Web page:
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Can your life insurance become part of your estate?

On Behalf of | Jul 11, 2022 | Probate Administration |

Not all assets end up going through probate. Some assets do not become part of an estate because they have beneficiary designations. Assigning a beneficiary on an asset means you can directly pass it to another person after you die, allowing the asset to bypass probate.

Life insurance is a common example. Your parent may take out a life insurance policy and assign you and other family members as beneficiaries. After your parent dies, you and your relatives will receive the policy benefits. However, under certain circumstances, an insurance policy will still end up in probate.

No assigned beneficiary

Smart Asset explains that some people do not assign a beneficiary on their policies. Some policyholders want the benefits to become part of the estate for personal reasons, perhaps because there is no close family member to assign them to. However, there are instances where a beneficiary dies and there is no one named as a backup.

In some cases, policy benefits go out to heirs-at-law, meaning people who have a legal entitlement to the property of a decedent under intestate laws. Also, an insurance company may have rules that dictate who to direct policy benefits to if there is no named beneficiary.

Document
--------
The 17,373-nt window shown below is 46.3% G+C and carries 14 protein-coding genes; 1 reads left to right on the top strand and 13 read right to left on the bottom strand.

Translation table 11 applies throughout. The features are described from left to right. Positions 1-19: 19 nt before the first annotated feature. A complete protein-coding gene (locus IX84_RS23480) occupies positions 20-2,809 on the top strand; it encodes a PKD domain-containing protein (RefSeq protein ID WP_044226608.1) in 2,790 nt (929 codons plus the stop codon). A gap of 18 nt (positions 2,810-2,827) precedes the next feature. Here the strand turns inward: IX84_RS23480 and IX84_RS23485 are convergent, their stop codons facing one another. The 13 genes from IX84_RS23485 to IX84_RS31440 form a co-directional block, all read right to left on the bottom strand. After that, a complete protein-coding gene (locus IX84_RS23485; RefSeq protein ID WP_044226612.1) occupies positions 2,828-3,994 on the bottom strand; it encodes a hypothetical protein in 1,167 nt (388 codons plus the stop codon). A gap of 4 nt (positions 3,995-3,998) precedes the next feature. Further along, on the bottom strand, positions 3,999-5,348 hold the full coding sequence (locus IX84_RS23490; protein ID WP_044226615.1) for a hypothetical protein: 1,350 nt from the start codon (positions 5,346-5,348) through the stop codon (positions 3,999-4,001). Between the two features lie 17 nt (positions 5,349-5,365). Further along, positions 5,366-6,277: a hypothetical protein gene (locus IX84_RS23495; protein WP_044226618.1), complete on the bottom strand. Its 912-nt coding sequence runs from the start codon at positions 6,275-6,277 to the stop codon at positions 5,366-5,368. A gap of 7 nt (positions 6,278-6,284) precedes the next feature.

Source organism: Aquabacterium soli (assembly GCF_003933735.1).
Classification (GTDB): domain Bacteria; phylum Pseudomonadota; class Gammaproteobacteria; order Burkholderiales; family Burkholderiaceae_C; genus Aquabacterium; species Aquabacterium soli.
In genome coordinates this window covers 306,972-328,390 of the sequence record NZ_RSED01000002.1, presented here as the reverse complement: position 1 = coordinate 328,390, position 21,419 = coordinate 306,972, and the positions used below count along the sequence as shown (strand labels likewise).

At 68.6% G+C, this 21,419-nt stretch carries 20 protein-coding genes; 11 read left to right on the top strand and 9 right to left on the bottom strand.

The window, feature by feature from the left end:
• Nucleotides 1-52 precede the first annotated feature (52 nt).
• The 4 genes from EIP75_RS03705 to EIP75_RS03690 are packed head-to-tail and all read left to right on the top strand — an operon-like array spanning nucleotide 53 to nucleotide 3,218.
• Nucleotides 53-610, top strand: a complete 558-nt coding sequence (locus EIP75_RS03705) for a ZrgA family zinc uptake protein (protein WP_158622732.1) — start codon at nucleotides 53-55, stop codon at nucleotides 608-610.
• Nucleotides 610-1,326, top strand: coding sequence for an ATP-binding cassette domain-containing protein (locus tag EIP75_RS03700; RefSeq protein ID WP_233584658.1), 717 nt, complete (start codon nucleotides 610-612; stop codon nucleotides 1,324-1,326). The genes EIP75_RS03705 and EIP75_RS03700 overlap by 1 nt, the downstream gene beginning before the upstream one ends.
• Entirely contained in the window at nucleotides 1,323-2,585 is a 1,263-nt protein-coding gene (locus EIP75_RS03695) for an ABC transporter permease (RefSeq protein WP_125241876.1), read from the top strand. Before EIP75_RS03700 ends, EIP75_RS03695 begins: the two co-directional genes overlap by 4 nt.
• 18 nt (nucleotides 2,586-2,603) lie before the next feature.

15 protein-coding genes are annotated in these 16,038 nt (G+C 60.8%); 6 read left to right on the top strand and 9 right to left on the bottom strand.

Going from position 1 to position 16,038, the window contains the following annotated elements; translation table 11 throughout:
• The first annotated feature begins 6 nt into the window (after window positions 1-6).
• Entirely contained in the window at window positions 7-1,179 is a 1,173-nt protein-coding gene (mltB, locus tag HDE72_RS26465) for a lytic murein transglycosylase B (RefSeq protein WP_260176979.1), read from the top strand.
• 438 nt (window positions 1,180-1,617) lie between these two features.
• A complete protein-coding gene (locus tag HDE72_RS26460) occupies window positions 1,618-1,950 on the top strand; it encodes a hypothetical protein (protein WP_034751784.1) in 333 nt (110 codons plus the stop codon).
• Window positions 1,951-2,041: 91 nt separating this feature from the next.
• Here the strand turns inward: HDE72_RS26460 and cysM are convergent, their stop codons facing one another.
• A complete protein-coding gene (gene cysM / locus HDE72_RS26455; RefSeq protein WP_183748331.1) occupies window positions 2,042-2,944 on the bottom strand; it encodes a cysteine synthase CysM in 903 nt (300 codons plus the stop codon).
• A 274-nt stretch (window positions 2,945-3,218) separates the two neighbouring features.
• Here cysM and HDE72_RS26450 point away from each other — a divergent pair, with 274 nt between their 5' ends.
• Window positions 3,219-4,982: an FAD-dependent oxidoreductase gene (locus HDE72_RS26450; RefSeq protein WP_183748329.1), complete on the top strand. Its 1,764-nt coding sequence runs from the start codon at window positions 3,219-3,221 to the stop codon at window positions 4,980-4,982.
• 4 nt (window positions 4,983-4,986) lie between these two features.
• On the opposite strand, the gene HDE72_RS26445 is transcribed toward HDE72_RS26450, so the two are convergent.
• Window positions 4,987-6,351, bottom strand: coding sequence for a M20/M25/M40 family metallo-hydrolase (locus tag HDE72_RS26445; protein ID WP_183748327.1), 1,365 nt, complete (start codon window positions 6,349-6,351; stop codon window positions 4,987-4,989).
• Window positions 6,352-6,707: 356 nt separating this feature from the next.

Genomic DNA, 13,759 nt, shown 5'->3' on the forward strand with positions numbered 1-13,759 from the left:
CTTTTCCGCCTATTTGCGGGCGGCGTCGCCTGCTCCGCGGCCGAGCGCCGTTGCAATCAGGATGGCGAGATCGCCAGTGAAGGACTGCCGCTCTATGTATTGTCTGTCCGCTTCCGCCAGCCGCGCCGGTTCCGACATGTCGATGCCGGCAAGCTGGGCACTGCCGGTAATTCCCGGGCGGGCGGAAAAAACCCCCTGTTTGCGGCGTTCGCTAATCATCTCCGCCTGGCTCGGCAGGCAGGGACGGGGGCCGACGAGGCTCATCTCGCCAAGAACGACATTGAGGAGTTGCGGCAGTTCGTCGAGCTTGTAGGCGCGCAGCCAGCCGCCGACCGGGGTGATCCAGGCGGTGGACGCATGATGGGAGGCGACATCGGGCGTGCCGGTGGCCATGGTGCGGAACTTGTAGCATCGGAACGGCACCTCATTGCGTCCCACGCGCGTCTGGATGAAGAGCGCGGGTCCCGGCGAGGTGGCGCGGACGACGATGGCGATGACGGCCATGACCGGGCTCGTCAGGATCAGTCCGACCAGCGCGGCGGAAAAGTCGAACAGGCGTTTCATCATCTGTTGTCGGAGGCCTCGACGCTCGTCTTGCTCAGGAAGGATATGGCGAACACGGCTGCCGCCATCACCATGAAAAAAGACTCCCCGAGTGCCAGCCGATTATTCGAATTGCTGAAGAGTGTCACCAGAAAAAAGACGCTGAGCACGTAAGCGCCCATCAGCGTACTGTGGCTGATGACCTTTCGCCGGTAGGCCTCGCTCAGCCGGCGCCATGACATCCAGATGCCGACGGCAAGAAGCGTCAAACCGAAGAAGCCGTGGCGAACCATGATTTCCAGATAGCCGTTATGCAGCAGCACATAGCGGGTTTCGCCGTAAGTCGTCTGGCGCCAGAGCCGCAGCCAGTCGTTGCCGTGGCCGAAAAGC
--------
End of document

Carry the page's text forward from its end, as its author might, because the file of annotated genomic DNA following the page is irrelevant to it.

When life insurance goes into an estate

In the event there is no other prevailing standard to identify a beneficiary, the insurance benefits will go into the estate of the policyholder. This means the insurance policy will pass through probate with the rest of the estate.

This outcome could create legal complications you will have to deal with. If you are the executor of the estate, a potential beneficiary may come forward and claim an entitlement to the policy benefits. Sometimes this happens if the policyholder assigns or changes a beneficiary at the last minute.

Taking steps to avoid probate

If you have a parent who has life insurance, consider making sure your parent has clearly identified the beneficiaries so there is no confusion. Another strategy is to name one or more backup beneficiaries. Clarifying who should receive insurance benefits may be the decisive factor that keeps the policy out of probate court.